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Sanofi-Aventis U.S. LLC. v. Sandoz

March 12, 2010

SANOFI-AVENTIS U.S. LLC., ET AL., PLAINTIFFS,
v.
SANDOZ, INC, DEFENDANT.



The opinion of the court was delivered by: Pisano, District Judge.

OPINION

This action is brought pursuant to the Drug Price Competition and Patent Term Restoration Act of 1984, codified at 21 U.S.C. § 355 and 35 U.S.C. §§ 156, 271 (commonly referred to as the "Hatch-Waxman Act") alleging, inter alia, infringement of United States Patent No. 5,338,874 (the " '874 patent"). Presently before the Court is a motion by Fresenius Kabi Oncology plc and Dabur Pharma Limited (together "Dabur") for summary judgment of non-infringement of claims 1 and 2 of the '874 patent. Plaintiffs SanofiAventis U.S. LLC, Sanofi-Aventis, Debiopharm, S.A. (together "Sanofi") oppose the motion and have cross-moved for summary judgment of infringement. For the reasons set forth herein, Dabur's motion for summary judgment of non-infringement is denied, and Plaintiff's cross-motion for summary judgment of infringement is granted.

I. Background*fn1

A. The '874 Patent

The '874 patent relates to a chemical compound claimed as "optically pure oxaliplatin."*fn2 See '874 patent at claim 1. Sanofi-Aventis U.S. LLC holds approved new drug application 21-492 and 21-759 for ELOXATIN, an FDA approved treatment for colorectal cancer, the active ingredient of which is oxaliplatin. Debiopharm, S.A. is owner of the '874 patent, and Sanofi-Aventis is its exclusive licensee.

The '874 patent contains two claims. The first claims "optically pure [oxaliplatin]" and sets forth the compound's chemical formula. '874 Patent, claim 1, col. 8, lines 54-64. As explained in more detail in the Court's June 18th Opinion, "optical purity" refers to the ratio of the amount of a desired enantiomer*fn3 in a compound to the amount of an undesired enantiomer in that compound. The second claim of the '874 patent refers to oxaliplatin "as claimed in claim 1" and adds the limitation of a melting point between 198o C and 292o C. Id., claim 2, col. 8, lines 65-68.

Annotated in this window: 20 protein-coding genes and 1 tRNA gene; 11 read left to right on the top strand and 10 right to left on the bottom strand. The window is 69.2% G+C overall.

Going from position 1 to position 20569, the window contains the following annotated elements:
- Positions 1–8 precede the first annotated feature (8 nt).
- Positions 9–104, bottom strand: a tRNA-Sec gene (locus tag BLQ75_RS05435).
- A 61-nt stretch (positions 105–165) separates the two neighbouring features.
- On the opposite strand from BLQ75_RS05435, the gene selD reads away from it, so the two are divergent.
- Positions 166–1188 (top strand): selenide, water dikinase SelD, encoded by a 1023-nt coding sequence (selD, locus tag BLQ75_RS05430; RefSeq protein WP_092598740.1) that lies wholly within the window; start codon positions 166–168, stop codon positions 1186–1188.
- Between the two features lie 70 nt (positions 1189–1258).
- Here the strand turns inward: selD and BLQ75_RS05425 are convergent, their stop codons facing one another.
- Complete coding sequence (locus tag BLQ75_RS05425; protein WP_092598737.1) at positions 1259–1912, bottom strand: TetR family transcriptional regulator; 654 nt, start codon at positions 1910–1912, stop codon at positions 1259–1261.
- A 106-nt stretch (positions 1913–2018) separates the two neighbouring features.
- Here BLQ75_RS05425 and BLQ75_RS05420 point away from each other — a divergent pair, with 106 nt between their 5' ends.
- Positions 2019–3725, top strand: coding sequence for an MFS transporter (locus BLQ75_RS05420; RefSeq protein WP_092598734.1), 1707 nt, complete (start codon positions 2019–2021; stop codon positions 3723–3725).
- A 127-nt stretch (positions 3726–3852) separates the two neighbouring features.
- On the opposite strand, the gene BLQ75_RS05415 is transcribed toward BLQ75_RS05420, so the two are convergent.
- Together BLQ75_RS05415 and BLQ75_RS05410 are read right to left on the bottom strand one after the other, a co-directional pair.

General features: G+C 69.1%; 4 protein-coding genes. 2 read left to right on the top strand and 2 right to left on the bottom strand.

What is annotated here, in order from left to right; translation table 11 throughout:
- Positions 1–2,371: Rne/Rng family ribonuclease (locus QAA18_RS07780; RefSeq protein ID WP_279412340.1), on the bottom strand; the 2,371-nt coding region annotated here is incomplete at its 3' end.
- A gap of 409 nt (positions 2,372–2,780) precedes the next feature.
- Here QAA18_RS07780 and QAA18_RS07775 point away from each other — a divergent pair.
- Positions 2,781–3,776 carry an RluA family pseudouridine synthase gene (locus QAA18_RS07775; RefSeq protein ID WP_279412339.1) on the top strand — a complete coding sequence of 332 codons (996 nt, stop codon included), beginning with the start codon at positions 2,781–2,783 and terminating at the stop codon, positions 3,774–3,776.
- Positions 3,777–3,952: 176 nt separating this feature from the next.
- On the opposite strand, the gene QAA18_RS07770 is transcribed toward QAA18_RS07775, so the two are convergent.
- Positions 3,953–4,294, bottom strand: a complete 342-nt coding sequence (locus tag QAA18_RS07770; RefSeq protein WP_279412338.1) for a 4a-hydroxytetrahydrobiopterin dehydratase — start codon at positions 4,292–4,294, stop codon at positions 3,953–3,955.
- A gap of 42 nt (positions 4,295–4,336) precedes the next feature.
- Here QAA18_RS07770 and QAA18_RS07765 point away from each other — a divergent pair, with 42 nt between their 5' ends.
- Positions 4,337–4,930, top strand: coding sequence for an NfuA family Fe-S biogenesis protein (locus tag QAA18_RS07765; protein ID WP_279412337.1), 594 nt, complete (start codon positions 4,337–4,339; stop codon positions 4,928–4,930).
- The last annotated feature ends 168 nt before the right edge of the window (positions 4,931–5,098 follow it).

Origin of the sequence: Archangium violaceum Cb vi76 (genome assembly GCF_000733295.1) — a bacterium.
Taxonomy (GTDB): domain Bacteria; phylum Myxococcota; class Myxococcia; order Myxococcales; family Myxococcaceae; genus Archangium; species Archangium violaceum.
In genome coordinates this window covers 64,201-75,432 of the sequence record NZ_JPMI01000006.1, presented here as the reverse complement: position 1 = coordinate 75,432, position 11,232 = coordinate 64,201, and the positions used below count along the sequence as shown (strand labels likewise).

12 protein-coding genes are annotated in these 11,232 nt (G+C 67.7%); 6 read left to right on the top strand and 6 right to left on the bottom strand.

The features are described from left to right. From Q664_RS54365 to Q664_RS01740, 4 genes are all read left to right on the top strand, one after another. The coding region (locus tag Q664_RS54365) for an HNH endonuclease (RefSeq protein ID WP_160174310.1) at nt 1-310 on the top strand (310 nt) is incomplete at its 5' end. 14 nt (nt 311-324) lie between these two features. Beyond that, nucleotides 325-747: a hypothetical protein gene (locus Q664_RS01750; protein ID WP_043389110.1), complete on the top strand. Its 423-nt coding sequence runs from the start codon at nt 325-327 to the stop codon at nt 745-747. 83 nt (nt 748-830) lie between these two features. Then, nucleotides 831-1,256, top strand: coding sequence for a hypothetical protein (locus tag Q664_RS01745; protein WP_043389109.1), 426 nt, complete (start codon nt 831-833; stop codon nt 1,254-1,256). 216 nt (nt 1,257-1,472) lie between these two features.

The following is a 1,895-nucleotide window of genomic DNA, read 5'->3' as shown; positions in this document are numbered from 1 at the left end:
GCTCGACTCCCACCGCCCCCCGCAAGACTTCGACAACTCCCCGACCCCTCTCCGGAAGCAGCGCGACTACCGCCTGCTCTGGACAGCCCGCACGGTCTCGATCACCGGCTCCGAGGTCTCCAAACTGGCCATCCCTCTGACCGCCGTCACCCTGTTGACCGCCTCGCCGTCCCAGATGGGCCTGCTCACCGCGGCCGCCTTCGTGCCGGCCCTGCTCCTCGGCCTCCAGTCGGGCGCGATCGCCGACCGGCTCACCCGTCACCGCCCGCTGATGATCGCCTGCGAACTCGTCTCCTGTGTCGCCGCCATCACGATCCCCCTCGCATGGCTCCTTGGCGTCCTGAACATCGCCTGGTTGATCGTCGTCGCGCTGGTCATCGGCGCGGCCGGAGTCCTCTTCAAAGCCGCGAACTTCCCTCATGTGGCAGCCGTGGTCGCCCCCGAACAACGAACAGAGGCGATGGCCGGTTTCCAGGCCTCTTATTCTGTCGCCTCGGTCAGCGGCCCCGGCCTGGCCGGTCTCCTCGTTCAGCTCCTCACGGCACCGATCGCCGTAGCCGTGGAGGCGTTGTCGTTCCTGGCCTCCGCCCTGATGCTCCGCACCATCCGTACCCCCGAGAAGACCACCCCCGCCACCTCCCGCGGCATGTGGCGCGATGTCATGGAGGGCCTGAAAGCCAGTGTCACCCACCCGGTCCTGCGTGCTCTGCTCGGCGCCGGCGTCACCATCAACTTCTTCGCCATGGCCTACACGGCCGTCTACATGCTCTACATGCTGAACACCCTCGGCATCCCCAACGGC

B. Defendants' Oxaliplatin Product

Dabur is a generic drug manufacturer that filed with the United States Food and Drug Administration ("FDA") Abbreviated New Drug Applications ("ANDA") 78-810 and 78-811which concern a new drug product containing oxaliplatin. Dabur submitted a Drug Master File ("DMF") to the FDA in which it described the oxaliplatin it will use in its proposed product. The DMF specifies that the level of the d-OHP enantiomer (the undesired enantiomer) in Dabur's product as being not less than 0.02% and not more than 0.10%. Declaration of Claude Hariton ("Hariton Dec."), Ex. 1. The ANDAs include the same specification for the level of the d-OHP enantiomer. Id., Exs. 2 and 3.

C. The Present Motion

As issue in the present motion is the construction of the term "optically pure" as used in claim 1 of the '874 patent. Dabur argues that the term as used in the '874 patent should be construed to mean oxaliplatin that contains no d-OHP enantiomer. Def. Brf. at 9. Should the Court adopt Dabur's construction, there appears to be no dispute between the parties that Dabur would be entitled to summary judgment of non-infringement, as it is uncontested that its oxaliplatin product contains a measurable amount of the d-OHP enantiomer.

Plaintiffs, on the other hand, propose that the claim term "optically pure" should be interpreted as oxaliplatin having an optical purity of 99.95% or better. Should the Court adopt Plaintiffs' construction, there appears to be no dispute that Plaintiffs would be entitled to summary judgment of infringement, as it is uncontested that Dabur's oxaliplatin product has an optical purity that is 99.95% or better.

II. Analysis

A. Summary Judgment Standard

A court shall grant summary judgment under Rule 56(c) of the Federal Rules of Civil Procedure "if the pleadings, the discovery and disclosure materials on file, and any affidavits show that there is no genuine issue as to any material fact and that the movant is entitled to judgment as a matter of law." Fed. R. Civ. P. 56(c). The substantive law identifies which facts are critical or "material." Anderson v. Liberty Lobby, Inc., 477 U.S. 242, 248 (1986). A material fact raises a "genuine" issue "if the evidence is such that a ...


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